There’s something about a road trip alone… just you and the road. More specifically, just you and the road and your thoughts. As you clock miles on the odometer, without distractions, it provides thinking time, decision time, precious time. And so it was for me. This past week I traveled to the Bay Area for a couple of days of job interviews. It’s been a summer of chasing opportunities and those roads had led in different directions… all of a sudden converging right here… to an intersection where I’d have to choose. And so I hit the road. I could have flown for sure, but I wanted that time alone. I wanted that time to think things out. I wanted that time to myself.
The meetings went great here in LA and there in the Bay Area. So many incredibly talented people giving me faith that the news business is far from doomed. It’s beginning a metamorphosis.. and so am I. For two days I stayed with my cousins, toured San Francisco, lived out of a suit case, spoke with my wife and kids on the phone at night. It’s pretty amazing but just a couple of days away from the family can make you miss them so much. My kids asked how the trip was going, they wanted to know when I’d be home. They wanted to know if we’d be moving. They wanted to know all the answers. So did I.
After the second day of meetings finished, tired from the trip, with a long road ahead, I crossed the Bay Bridge to begin the trek back home. My iPad was my companion, a chance to listen to 400 miles of music that I never get to hear. I did the first 100 miles in no time. It’s that second hundred and the hundred after that where most of the thinking is done. The road down the 5 to Los Angeles can be long and lonely. It’s farmland and lots of it. It’s just you and the road and those thoughts. And so it was for me… thinking about these opportunities and a potential move and what the best move was for my career and for my family. My eyes stinging with exhaustion, the road continued on. The music kept playing. My iPad is a mix of a lot of old stuff and some news stuff. It was on shuffle and clearly the shuffle was trying to tell me something. Styx started with “Babe” and the words welled up inside me: “you know it’s you babe.. whenever I get weary and I’ve had enough… feel like giving up… you know it’s you babe,” I was homesick. Then the iPad sucker punched me again with Chicago’s “Colour My World”… “As time goes on, I realize, just what you mean to me…” By now I thought the iPad was conspiring against me. It was me and the road and the farmland and the iPad of music which was trying to sway my decision making. The iPad went in for the kill with a song you might not even know. It’s one of my favorites.. that song we all have which always triggers just the right emotions.. THAT song. “Forever Autumn” a song by Justin Hayward of the Moody Blues. In the middle of ten thousand songs of music, on a lonely drive back to Los Angeles, a chance shuffle of the iPad brought all these songs together. And Hayward sang, “A gentle rain falls softly on my weary eyes… as if to hide a lonely tear… my life will be forever autumn.. ’cause you’re not here“. And there I was on the 5 with two hundred miles left in my my drive, just a man and his thoughts, with tears filling my eyes. And all of a sudden the months of searching for my next career stop seemed to come into focus. If we needed to separate for months to make the job happen, if we had to leave the neighborhood we love and the friends we’ve made, if we had to sacrifice each other and that precious time together…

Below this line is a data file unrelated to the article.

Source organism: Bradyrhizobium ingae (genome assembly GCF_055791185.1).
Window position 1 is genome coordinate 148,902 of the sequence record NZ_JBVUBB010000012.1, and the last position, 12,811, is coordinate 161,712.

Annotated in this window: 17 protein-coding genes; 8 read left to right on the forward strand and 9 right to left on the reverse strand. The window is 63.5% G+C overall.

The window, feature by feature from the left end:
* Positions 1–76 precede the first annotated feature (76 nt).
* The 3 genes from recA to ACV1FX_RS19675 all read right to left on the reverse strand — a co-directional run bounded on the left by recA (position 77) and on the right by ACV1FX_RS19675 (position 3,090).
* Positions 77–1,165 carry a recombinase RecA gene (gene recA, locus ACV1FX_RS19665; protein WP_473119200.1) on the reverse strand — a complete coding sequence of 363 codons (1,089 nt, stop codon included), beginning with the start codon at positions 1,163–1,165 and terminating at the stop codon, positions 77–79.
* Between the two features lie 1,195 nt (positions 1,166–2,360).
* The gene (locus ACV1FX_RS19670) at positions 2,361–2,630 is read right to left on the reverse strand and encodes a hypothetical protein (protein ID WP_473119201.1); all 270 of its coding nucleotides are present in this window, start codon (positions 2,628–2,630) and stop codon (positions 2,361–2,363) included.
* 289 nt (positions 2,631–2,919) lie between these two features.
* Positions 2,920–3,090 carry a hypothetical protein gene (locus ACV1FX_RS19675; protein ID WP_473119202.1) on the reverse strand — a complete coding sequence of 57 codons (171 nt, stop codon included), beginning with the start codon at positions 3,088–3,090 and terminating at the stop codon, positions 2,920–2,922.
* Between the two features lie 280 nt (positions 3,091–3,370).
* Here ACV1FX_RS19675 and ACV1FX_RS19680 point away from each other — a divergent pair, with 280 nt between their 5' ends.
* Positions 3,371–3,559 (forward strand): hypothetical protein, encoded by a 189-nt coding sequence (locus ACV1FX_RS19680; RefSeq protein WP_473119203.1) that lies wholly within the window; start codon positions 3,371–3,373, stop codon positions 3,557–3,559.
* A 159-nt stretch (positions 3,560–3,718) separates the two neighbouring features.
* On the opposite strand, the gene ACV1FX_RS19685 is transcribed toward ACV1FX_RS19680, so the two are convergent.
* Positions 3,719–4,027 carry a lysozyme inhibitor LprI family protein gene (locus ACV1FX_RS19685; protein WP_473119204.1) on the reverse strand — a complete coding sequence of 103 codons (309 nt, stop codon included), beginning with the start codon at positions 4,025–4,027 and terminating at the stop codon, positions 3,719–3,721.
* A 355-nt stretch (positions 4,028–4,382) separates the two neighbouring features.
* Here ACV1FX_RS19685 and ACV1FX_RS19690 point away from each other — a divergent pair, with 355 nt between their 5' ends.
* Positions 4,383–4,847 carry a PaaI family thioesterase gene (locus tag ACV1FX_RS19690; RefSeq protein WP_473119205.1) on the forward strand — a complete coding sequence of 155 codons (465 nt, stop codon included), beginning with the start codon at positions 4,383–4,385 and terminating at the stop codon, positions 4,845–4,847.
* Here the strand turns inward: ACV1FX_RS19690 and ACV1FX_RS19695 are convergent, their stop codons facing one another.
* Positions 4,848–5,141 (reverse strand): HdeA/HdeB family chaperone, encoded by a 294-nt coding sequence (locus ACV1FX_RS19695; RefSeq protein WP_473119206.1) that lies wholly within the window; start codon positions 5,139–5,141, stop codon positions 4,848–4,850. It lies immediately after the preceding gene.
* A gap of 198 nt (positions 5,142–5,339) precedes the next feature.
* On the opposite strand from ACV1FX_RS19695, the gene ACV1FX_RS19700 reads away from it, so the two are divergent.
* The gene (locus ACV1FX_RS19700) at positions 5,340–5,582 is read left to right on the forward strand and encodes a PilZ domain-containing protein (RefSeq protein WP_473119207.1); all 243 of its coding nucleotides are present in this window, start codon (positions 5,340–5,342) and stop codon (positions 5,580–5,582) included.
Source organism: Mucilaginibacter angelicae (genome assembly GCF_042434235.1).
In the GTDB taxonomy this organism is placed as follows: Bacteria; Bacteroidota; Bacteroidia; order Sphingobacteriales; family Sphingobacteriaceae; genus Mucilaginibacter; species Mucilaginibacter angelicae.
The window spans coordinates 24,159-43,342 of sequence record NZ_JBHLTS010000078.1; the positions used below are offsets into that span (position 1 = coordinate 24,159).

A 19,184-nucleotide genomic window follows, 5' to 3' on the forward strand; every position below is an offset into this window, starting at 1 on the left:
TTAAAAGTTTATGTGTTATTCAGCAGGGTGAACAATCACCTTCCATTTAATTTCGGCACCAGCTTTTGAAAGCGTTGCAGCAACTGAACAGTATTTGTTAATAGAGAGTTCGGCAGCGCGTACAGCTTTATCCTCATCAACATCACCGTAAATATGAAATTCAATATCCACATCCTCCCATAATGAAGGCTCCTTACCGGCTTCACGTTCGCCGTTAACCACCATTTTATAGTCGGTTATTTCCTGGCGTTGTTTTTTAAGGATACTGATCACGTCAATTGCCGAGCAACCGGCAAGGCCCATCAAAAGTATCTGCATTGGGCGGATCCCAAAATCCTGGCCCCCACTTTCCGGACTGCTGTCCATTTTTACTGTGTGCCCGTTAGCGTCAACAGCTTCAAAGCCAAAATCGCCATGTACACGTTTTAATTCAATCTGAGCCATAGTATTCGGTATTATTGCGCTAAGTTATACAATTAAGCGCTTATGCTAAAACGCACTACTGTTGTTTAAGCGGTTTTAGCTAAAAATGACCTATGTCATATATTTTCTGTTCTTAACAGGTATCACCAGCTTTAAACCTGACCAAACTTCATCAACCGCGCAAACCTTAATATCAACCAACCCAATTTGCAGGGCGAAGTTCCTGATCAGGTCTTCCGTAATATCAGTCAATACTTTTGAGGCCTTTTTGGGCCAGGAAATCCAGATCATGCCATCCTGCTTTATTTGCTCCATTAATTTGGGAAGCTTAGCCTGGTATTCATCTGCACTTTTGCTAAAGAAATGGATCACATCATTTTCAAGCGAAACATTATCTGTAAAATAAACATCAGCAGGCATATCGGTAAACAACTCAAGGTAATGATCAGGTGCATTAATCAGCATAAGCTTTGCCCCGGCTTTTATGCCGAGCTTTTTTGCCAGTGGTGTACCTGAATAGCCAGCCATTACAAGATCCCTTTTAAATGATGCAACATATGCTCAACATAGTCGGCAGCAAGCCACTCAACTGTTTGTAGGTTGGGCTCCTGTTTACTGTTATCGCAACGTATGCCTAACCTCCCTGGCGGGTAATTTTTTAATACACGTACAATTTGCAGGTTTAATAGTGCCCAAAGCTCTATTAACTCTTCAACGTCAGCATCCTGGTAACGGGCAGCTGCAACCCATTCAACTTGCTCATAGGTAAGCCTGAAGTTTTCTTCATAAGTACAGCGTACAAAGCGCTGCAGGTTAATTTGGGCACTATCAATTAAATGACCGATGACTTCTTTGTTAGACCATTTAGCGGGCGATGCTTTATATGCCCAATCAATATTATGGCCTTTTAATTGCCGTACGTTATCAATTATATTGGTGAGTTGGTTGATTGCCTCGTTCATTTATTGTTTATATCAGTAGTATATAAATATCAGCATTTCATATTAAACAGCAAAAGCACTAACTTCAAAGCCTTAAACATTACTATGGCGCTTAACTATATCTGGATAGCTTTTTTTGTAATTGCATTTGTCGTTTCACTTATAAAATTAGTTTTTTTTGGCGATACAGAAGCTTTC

Without my family beside me, all of it was meaningless.
The final hundred miles of a long trip can go slow as molasses or lightning fast. Knowing my wife and girls were on the other end made the ride move quick. Sun was setting as I made my way over the Grapevine and into the LA area and finally down the side streets of town. As I made the final leg of the drive, I thought of one more song to add to that iPad mix “The Long And Winding Road” “that leads to your door… I’ve seen that road before… It always leads me here”. I finally pulled into the driveway of our tiny house. I went inside, dropped my bag, and greeted everyone. I was home. My decision was made.